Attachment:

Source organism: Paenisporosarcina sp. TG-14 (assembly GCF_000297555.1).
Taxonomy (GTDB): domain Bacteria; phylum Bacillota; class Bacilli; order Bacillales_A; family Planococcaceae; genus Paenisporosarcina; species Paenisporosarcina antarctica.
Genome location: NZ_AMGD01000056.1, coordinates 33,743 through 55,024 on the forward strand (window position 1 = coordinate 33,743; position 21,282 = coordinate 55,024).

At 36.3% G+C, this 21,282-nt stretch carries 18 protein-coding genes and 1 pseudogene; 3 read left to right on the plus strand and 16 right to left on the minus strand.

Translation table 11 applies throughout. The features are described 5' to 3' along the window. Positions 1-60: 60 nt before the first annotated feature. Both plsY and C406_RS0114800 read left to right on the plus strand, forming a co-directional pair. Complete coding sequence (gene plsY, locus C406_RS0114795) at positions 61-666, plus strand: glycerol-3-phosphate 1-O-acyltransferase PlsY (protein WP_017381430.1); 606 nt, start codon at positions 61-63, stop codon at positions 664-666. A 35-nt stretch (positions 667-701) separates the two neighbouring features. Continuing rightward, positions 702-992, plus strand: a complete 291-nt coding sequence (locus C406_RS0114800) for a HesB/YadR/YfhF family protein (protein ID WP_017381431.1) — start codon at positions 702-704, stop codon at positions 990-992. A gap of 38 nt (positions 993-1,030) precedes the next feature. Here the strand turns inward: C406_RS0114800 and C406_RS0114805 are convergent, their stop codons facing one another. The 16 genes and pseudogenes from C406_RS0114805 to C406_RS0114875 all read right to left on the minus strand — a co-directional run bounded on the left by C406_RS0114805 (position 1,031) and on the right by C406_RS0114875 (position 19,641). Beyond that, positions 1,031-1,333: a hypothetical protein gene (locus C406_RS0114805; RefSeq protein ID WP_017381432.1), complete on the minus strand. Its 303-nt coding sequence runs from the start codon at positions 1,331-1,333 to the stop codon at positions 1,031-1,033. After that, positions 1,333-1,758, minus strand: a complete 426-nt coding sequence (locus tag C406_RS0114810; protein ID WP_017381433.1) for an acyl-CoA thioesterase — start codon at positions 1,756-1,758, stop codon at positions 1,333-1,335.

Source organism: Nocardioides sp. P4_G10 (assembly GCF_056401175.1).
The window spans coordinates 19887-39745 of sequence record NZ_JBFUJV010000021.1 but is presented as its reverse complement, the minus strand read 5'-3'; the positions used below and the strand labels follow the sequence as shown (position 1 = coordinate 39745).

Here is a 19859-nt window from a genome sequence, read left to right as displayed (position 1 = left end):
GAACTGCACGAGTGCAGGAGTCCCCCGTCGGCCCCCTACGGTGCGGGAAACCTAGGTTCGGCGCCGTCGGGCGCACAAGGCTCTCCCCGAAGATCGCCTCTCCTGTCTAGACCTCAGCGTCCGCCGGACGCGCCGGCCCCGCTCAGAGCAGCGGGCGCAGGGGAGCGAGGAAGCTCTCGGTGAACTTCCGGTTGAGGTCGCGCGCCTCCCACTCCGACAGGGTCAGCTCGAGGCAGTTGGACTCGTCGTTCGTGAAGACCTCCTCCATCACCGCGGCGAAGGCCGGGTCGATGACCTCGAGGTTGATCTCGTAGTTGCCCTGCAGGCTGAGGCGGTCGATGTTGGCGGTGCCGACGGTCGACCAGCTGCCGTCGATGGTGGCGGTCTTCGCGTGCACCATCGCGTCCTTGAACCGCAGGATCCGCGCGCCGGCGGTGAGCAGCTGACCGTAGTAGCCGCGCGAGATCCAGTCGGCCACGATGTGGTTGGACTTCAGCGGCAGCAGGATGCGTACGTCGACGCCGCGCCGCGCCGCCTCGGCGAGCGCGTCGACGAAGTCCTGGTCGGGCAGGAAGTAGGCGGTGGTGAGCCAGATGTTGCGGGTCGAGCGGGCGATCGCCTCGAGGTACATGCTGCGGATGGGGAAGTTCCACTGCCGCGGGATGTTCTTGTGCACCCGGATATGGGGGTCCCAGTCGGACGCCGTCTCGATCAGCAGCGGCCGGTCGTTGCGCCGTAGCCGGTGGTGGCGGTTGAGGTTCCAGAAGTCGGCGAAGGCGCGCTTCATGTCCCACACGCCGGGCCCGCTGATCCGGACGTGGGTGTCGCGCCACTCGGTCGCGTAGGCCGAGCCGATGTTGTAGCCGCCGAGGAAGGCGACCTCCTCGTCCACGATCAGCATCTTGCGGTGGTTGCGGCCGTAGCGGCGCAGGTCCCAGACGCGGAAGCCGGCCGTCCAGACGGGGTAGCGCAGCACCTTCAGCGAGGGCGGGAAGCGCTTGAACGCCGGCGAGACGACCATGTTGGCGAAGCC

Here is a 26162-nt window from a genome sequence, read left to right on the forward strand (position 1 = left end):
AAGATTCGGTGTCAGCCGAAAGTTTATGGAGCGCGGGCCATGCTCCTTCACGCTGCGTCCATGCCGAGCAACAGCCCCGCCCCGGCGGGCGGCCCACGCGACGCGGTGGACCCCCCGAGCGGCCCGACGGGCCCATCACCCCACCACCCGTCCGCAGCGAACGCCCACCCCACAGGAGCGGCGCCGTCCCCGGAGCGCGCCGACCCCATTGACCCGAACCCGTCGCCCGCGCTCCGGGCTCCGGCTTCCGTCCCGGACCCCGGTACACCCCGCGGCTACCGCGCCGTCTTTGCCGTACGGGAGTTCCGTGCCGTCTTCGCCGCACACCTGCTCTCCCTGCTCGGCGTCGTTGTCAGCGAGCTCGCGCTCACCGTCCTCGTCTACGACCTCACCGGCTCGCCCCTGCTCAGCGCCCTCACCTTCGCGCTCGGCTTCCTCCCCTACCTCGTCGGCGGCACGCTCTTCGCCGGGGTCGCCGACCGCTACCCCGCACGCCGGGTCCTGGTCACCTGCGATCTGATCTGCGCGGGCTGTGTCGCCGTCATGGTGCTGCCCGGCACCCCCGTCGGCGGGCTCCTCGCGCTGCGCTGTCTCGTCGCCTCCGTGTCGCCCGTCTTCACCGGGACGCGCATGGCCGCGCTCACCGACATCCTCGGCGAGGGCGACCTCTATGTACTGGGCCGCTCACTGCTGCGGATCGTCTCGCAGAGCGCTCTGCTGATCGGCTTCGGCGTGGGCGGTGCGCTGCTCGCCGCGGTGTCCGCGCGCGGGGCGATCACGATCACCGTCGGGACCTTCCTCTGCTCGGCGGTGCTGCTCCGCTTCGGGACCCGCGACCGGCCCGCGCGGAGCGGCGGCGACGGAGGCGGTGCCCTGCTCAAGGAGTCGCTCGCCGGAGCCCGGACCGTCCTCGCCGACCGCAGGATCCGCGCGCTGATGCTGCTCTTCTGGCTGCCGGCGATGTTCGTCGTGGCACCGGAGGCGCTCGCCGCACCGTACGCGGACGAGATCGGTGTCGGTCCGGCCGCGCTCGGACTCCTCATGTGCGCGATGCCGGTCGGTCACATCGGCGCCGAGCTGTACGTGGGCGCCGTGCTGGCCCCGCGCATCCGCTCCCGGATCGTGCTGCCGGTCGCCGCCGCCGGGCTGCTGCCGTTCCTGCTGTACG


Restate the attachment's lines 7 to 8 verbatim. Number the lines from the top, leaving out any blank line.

The window spans coordinates 19887-39745 of sequence record NZ_JBFUJV010000021.1 but is presented as its reverse complement, the minus strand read 5'-3'; the positions used below and the strand labels follow the sequence as shown (position 1 = coordinate 39745).

Here is a 19859-nt window from a genome sequence, read left to right as displayed (position 1 = left end):